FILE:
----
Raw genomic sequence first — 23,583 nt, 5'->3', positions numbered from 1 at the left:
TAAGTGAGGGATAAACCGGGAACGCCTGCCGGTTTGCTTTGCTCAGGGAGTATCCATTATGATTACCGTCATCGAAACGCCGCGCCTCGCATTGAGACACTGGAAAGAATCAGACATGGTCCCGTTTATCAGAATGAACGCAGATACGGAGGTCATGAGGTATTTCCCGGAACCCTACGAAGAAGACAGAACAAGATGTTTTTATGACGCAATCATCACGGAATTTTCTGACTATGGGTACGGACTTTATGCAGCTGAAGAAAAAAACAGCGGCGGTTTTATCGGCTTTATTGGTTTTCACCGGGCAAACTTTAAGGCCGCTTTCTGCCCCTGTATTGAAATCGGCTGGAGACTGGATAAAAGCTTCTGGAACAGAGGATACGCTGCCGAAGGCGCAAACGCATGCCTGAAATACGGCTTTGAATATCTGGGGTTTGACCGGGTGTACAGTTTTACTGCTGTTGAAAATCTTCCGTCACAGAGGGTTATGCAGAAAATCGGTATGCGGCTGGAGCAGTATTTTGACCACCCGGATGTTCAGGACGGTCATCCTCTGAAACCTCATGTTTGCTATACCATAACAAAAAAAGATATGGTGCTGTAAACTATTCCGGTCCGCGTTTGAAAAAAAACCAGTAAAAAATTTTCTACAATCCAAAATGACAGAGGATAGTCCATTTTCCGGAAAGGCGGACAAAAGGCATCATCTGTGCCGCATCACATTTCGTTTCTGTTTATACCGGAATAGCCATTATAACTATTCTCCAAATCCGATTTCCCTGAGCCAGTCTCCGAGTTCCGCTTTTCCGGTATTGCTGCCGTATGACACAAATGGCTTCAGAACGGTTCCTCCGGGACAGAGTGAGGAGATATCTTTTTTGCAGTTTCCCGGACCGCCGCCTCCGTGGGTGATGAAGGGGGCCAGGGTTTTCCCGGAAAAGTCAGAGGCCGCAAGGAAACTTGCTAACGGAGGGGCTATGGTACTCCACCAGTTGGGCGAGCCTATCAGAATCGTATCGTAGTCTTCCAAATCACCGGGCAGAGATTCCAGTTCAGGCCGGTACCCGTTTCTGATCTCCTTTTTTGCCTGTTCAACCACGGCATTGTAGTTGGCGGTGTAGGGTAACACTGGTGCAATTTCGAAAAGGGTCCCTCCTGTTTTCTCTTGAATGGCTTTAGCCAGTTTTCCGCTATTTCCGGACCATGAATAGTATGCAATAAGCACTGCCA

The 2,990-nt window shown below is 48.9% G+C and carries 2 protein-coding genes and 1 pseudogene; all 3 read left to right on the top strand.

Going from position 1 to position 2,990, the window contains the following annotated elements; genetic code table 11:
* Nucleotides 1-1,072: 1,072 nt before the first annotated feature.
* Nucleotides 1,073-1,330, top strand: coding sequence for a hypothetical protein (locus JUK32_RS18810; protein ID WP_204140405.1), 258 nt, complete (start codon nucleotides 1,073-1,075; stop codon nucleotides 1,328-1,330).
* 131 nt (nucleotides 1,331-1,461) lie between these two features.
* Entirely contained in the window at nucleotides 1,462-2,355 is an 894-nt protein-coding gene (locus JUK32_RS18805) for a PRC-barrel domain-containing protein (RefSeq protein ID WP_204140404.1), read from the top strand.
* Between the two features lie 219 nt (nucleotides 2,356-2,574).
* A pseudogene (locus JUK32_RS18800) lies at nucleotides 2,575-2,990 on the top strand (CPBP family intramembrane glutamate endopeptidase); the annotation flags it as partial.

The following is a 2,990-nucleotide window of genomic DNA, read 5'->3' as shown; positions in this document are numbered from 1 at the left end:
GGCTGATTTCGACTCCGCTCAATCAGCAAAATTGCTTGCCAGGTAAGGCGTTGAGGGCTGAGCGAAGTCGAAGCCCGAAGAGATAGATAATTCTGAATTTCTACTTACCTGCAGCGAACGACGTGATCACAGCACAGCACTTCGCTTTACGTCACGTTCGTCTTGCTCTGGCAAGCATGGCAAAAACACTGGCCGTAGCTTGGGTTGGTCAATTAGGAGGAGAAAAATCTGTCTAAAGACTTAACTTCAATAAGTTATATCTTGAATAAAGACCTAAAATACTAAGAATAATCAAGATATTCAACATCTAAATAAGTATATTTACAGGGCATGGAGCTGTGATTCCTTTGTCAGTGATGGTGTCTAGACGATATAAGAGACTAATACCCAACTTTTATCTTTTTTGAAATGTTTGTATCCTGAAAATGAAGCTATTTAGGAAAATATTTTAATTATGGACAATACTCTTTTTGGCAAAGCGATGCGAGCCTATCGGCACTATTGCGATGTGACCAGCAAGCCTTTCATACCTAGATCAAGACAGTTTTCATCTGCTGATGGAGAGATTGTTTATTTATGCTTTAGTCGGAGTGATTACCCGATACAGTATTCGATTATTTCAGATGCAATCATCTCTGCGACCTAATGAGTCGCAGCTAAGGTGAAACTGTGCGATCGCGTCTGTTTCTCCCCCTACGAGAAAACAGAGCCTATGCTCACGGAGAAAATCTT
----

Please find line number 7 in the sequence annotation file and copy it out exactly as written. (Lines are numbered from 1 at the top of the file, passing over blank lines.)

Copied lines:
* 131 nt (nucleotides 1,331-1,461) lie between these two features.